Sam again asked for some clarification on the last point that Teddy was making. “Well, Sam, I think that as leaders start to work on shrinking their budget and are focused on the organization’s bottom line, it is easy to lose sight of the restrictions that some funders place on their grants, including limits on amounts that can be spent for administration and infrastructure. So, as you know, all dollars are not equal in the funding world, and a big no-no is spending dollars restricted to a program for general operations. The domino effect may happen if you lose funding for a program that supported one-quarter of the fundraiser’s salary — you cannot just replace those salary dollars from other restricted support.”

Teddy was warming to the tips as the bones, head and tail of the mackerel were returned to Sam having been deep fried for crunching with his beer. “Furthermore, Sam, other things to remember about administrative costs include:

  1. Make sure overhead cuts won’t jeopardize your ability to be accountable; in other words, make certain that your infrastructure which enables you to evaluate what you do and report the results to others is not damaged by cuts — this is vital given the current environment.
  2. Review grants for overhead or administration requirements or limits — this is important since some grants specify the amount that can be allotted to administration and overhead and cannot be violated as you shift financial support.
  3. Pay attention to the impact of cuts on the administration’s percent of budget; if you cut programming then you may be inadvertently raising the percent of the budget that is being applied to indirect or administrative costs. If this percent gets too high then you will take yourself out of the running with some foundations.
  4. Think about the internal and external messages that are sent — if you start clamping down too hard on some of the important perks for staff (training, attending conferences, providing travel opportunities, etc.) then you will send a message that the organization is facing financial problems. Internally, this may cause your “stars” to look for work elsewhere (since they have the best chance of getting a job) and externally, funders do not want to provide support to an organization that is having financial problems and may not make it.”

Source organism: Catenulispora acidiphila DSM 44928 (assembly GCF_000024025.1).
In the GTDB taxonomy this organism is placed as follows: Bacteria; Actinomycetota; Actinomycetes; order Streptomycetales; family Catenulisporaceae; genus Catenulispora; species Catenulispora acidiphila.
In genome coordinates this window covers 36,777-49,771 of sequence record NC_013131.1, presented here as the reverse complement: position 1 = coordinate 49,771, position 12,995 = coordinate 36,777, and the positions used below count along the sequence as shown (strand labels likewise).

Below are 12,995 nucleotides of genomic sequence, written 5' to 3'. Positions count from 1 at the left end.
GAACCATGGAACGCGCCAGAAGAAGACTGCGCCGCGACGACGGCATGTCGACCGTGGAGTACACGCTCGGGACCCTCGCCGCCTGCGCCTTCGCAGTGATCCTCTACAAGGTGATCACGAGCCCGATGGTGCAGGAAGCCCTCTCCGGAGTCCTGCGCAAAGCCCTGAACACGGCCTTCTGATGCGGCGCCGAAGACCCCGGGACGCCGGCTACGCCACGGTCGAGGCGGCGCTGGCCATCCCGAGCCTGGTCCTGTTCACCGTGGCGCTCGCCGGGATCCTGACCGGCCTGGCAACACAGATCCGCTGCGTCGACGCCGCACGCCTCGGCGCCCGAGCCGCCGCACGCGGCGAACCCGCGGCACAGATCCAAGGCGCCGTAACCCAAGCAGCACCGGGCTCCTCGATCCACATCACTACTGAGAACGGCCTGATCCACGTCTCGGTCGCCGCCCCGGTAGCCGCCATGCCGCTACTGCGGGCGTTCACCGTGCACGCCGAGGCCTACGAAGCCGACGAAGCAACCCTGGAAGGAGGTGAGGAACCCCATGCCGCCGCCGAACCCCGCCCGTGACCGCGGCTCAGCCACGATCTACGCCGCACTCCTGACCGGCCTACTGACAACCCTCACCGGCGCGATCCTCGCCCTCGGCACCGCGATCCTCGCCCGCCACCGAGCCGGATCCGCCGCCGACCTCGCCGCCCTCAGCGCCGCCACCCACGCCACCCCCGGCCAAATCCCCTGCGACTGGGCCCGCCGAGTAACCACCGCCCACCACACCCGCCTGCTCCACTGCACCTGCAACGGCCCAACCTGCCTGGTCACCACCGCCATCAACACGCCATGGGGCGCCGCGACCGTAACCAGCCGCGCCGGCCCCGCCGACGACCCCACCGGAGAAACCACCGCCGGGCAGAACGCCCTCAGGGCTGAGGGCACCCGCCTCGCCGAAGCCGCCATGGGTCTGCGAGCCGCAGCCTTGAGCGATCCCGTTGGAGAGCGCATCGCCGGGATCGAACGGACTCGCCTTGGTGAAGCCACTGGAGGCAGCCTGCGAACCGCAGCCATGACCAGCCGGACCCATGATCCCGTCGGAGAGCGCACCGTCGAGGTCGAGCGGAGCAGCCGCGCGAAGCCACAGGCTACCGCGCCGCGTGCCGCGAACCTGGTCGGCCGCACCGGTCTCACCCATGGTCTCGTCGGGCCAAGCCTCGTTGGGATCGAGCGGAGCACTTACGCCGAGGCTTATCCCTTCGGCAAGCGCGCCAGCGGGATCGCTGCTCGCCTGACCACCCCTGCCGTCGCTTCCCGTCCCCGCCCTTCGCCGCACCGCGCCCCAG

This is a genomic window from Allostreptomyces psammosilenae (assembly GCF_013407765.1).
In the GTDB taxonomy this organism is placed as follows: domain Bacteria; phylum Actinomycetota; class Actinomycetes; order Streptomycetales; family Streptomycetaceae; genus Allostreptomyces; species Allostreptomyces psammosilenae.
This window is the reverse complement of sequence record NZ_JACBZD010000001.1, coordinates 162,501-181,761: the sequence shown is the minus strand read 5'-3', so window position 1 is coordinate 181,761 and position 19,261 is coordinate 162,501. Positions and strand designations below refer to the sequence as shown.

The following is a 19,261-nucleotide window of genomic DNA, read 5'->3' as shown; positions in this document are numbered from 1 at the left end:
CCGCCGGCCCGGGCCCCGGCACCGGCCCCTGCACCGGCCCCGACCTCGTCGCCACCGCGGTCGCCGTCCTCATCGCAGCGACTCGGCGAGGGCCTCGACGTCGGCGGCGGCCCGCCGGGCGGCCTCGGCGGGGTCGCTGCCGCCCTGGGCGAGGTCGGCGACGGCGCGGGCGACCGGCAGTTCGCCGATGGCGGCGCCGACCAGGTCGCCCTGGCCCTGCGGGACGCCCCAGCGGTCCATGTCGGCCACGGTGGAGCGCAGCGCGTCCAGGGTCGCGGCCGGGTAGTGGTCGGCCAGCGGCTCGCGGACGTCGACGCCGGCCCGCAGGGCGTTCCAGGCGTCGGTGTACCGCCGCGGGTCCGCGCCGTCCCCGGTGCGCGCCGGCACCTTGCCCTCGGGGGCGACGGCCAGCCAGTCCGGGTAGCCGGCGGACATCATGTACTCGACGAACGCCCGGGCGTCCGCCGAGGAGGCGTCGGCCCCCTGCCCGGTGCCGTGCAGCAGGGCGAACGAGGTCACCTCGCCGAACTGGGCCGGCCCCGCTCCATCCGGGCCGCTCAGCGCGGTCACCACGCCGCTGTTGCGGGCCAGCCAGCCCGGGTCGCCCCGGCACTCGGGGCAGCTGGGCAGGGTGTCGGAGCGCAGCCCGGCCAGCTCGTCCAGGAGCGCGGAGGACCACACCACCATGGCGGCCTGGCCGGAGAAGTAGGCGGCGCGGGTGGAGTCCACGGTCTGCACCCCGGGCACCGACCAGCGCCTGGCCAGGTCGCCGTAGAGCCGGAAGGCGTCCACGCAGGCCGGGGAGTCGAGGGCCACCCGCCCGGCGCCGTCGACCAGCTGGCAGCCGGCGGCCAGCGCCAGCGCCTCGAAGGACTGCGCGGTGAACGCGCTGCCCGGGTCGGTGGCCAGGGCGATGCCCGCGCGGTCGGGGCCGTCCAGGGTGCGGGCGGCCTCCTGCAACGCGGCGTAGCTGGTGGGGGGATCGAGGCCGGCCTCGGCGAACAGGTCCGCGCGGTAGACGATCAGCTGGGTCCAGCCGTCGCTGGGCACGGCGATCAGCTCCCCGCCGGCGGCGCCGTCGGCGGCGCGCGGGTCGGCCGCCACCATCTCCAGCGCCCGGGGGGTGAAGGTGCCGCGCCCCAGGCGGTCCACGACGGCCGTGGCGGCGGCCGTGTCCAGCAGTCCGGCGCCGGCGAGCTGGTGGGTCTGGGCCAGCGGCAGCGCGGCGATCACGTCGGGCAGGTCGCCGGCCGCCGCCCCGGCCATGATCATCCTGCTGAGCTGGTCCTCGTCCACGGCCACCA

Sam finished his fried fish head, tail and bones and finished his beer. “Thanks, Teddy, these ideas will put the finishing touches on the report that I want to send to Joe, in D.C. I can’t tell you how helpful you have been. If you ever need anything…”

“Yeah, yeah, Sam, I know who to call if it ever comes to that. Now you better get going so that you can write up your report for Joe. I think that I will have some sake to round out the meal.” With that, Teddy waved her hand to place her order.

By the time that Sam got back to the office he had figured out all the different parts to the report for Joe. “Stella, I got the whole report figured out, it’s all up here,” Sam said, pointing to his head. He implored his secretary, “Please help me get it written up on your Mac SE.”

Stella smiled, knowing that she would have another paycheck coming once the report was sent to D.C. “Okay, Sam, I am ready to help you get the report done, and we’d better get going on it before you forget what you learned in all your meetings. Besides, we need to get everything wrapped up by tomorrow at noon, ‘cause that’s when your next paying client will be stopping by to lay out her problem.”

Sam smiled his crooked smile. “Who is she and what is the problem?”

“Dunno all the specifics, Sam, but she is an executive director whose organization is looking at shutting its doors. Rita, that’s her name, said she needs some help thinking it through, and her friend Gracie said that you were the man to help her think through the next steps.”

With that, Sam got word of his next big case: To close or not to close, that is the question.

If you have ideas that can help Sam as he works on his current case, or if you have "cases" that you would like to see Sam take on, please email me.